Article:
Next month, the Trump administration is expected to reveal its proposed federal budget for 2018. As many have feared, federally funded arts programs are on the chopping block.
According to the New York Times, the White House budget office has compiled a list of nine programs worthy of elimination. Among them: the National Endowment for the Arts, the National Endowment for the Humanities, and the Corporation for Public Broadcasting. A final budget — including a list of the eliminated programs — is expected around March 13th.
Funding for the national endowments currently makes up a minuscule portion — 0.003% (!) — of the nearly $4 trillion federal budget. In 2016, the NEA and NEH each received $148 million, money which provides crucial government grants for arts education and enrichment programs.
The Corporation for Public Broadcasting supports PBS, NPR, and other public TV and radio outlets. Its annual budget stands at less than $500 million.
If that sounds like peanuts, that’s because it is. It’s all the more striking when visualized in pie chart form, as The Washington Post has done:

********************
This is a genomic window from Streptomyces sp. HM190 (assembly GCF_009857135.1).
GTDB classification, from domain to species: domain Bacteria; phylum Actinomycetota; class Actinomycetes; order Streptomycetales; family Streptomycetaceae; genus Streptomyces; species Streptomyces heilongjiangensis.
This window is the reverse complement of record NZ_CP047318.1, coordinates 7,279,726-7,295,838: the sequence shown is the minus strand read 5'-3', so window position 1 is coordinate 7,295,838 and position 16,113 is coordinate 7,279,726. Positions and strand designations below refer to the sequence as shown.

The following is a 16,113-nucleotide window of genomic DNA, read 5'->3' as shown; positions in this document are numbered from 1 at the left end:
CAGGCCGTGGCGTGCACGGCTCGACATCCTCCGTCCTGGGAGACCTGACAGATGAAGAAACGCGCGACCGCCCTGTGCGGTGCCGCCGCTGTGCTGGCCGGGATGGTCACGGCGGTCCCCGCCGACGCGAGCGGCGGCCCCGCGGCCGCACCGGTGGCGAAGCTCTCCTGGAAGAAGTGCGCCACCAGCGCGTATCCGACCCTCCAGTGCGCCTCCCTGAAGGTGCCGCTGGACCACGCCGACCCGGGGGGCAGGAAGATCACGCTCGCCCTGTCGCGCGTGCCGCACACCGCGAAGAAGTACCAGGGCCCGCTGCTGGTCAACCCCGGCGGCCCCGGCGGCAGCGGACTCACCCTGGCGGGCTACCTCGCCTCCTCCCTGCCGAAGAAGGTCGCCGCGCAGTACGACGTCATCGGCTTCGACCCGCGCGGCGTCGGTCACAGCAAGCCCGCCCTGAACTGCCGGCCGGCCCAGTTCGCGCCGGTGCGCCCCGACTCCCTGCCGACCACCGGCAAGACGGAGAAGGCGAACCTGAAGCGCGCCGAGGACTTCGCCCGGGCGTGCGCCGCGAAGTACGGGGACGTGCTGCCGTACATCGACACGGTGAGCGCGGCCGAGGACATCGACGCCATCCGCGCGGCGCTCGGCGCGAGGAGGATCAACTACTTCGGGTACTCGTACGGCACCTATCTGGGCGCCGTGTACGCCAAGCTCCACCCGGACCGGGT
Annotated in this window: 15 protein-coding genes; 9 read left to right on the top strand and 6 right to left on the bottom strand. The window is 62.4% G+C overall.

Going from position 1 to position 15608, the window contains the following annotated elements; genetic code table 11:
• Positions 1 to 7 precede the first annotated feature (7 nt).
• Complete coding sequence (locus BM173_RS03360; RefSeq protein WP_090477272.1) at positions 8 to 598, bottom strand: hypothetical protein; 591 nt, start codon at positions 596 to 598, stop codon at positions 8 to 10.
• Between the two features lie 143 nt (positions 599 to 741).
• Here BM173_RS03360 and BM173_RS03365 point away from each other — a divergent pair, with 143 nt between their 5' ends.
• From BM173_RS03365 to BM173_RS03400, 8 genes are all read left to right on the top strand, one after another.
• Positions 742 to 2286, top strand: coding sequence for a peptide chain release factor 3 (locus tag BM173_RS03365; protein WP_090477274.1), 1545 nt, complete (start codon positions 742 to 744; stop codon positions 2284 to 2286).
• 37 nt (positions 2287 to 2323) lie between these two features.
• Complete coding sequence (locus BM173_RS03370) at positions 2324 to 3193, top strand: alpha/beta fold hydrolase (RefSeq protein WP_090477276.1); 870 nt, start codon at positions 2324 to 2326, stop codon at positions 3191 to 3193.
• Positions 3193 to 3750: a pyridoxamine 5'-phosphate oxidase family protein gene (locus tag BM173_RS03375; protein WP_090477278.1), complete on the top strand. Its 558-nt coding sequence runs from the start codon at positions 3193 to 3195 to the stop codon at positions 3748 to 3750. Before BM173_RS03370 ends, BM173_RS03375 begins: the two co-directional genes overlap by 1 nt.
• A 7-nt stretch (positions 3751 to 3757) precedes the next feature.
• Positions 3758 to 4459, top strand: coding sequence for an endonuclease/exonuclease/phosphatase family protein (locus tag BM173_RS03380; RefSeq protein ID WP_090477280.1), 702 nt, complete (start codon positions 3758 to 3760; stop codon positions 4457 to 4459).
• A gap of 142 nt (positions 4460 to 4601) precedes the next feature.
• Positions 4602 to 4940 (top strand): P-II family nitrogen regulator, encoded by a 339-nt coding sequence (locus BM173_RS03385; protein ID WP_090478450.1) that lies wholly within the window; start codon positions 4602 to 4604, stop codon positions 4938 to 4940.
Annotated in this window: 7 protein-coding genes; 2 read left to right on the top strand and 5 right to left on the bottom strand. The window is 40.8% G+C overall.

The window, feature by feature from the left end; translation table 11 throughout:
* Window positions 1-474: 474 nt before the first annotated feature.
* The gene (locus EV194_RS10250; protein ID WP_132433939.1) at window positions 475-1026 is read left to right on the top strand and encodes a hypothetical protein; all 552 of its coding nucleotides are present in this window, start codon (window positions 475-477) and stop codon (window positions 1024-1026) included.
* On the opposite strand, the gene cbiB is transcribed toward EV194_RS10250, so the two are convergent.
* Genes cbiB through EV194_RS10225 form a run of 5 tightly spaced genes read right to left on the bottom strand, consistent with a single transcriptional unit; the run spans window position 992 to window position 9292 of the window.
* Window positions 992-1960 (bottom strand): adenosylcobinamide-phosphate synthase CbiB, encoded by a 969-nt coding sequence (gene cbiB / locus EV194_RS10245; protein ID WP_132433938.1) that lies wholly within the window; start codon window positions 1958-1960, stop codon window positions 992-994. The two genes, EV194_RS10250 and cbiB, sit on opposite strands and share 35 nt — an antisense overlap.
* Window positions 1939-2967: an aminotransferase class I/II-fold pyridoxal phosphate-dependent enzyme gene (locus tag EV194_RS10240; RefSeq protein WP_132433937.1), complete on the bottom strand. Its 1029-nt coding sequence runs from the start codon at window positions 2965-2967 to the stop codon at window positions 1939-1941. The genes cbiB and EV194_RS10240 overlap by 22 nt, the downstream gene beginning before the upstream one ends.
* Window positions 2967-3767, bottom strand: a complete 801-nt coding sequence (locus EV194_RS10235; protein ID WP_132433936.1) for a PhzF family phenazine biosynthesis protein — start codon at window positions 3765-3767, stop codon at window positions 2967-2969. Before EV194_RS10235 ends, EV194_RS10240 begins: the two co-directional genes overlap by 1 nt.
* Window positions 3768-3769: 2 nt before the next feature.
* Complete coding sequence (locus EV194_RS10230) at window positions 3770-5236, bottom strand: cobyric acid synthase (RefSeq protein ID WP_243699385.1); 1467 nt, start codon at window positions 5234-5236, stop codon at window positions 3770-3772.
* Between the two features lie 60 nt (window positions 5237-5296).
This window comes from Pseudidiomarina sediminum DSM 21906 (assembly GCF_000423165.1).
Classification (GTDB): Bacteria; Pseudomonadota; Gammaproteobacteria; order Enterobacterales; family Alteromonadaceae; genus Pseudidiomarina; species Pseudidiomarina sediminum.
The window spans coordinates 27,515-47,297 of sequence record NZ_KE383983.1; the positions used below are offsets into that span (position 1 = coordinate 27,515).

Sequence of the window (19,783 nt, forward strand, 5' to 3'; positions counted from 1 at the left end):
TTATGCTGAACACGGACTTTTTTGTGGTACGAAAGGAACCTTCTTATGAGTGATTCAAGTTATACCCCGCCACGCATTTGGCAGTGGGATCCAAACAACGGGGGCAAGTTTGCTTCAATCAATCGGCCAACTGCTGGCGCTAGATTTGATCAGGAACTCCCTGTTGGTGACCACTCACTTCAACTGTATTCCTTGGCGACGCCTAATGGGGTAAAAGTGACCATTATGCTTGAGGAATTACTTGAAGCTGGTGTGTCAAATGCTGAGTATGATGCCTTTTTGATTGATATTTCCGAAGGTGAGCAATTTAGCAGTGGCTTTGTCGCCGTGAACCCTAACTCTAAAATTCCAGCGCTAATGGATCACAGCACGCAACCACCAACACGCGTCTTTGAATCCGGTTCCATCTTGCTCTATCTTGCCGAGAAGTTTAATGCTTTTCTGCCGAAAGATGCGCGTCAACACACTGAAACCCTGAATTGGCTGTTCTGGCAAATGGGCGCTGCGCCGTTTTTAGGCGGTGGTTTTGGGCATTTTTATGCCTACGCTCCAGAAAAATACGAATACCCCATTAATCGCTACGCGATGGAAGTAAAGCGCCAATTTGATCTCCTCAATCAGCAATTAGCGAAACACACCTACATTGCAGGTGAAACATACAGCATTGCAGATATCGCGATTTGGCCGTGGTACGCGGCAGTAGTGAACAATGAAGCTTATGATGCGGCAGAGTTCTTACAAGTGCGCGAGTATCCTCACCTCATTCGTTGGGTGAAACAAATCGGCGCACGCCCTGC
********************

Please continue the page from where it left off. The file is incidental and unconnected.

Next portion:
Nevertheless, conservatives have long targeted these programs, and under a Trump presidency, they may finally get their wish. Stephen Moore, a Heritage Foundation economist who serves as an advisor to President Trump, told the Times, “I think it’s an important endeavor to try to get rid of things that are unnecessary. The American public has a lot of contempt for how government is run in Washington, in no small part because there is so much waste.” For what it’s worth, in his first month in office, Trump wasted $11.3 million of tax payers’ money playing golf in Florida on three consecutive weekends.
When it first came apparent that Trump was eyeing an elimination of the NEA, NEH, and CPB, we launched a petition through the White House’s We the People portal. Despite accruing over 100,000 signatures, the White House has yet to formally respond to the petition. Repeated emails to the White House press office have also gone unanswered.